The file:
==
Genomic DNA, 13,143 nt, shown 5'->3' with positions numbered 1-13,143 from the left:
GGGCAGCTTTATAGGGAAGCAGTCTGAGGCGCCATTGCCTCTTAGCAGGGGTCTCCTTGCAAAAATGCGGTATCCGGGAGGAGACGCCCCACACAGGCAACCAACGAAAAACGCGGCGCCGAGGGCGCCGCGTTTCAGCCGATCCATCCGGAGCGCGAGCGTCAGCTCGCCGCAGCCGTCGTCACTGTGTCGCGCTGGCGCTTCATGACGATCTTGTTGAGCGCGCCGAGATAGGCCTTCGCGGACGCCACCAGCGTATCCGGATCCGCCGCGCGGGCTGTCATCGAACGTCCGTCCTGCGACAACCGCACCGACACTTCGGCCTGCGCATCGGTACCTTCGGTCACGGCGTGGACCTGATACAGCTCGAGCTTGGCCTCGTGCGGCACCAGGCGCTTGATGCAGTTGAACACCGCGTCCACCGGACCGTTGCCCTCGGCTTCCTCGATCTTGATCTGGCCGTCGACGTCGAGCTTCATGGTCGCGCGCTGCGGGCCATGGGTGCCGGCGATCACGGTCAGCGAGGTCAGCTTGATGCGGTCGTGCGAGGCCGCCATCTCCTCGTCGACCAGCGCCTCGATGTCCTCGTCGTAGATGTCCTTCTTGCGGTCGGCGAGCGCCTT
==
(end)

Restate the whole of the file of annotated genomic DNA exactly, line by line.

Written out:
Genomic DNA, 13,143 nt, shown 5'->3' with positions numbered 1-13,143 from the left:
GGGCAGCTTTATAGGGAAGCAGTCTGAGGCGCCATTGCCTCTTAGCAGGGGTCTCCTTGCAAAAATGCGGTATCCGGGAGGAGACGCCCCACACAGGCAACCAACGAAAAACGCGGCGCCGAGGGCGCCGCGTTTCAGCCGATCCATCCGGAGCGCGAGCGTCAGCTCGCCGCAGCCGTCGTCACTGTGTCGCGCTGGCGCTTCATGACGATCTTGTTGAGCGCGCCGAGATAGGCCTTCGCGGACGCCACCAGCGTATCCGGATCCGCCGCGCGGGCTGTCATCGAACGTCCGTCCTGCGACAACCGCACCGACACTTCGGCCTGCGCATCGGTACCTTCGGTCACGGCGTGGACCTGATACAGCTCGAGCTTGGCCTCGTGCGGCACCAGGCGCTTGATGCAGTTGAACACCGCGTCCACCGGACCGTTGCCCTCGGCTTCCTCGATCTTGATCTGGCCGTCGACGTCGAGCTTCATGGTCGCGCGCTGCGGGCCATGGGTGCCGGCGATCACGGTCAGCGAGGTCAGCTTGATGCGGTCGTGCGAGGCCGCCATCTCCTCGTCGACCAGCGCCTCGATGTCCTCGTCGTAGATGTCCTTCTTGCGGTCGGCGAGCGCCTT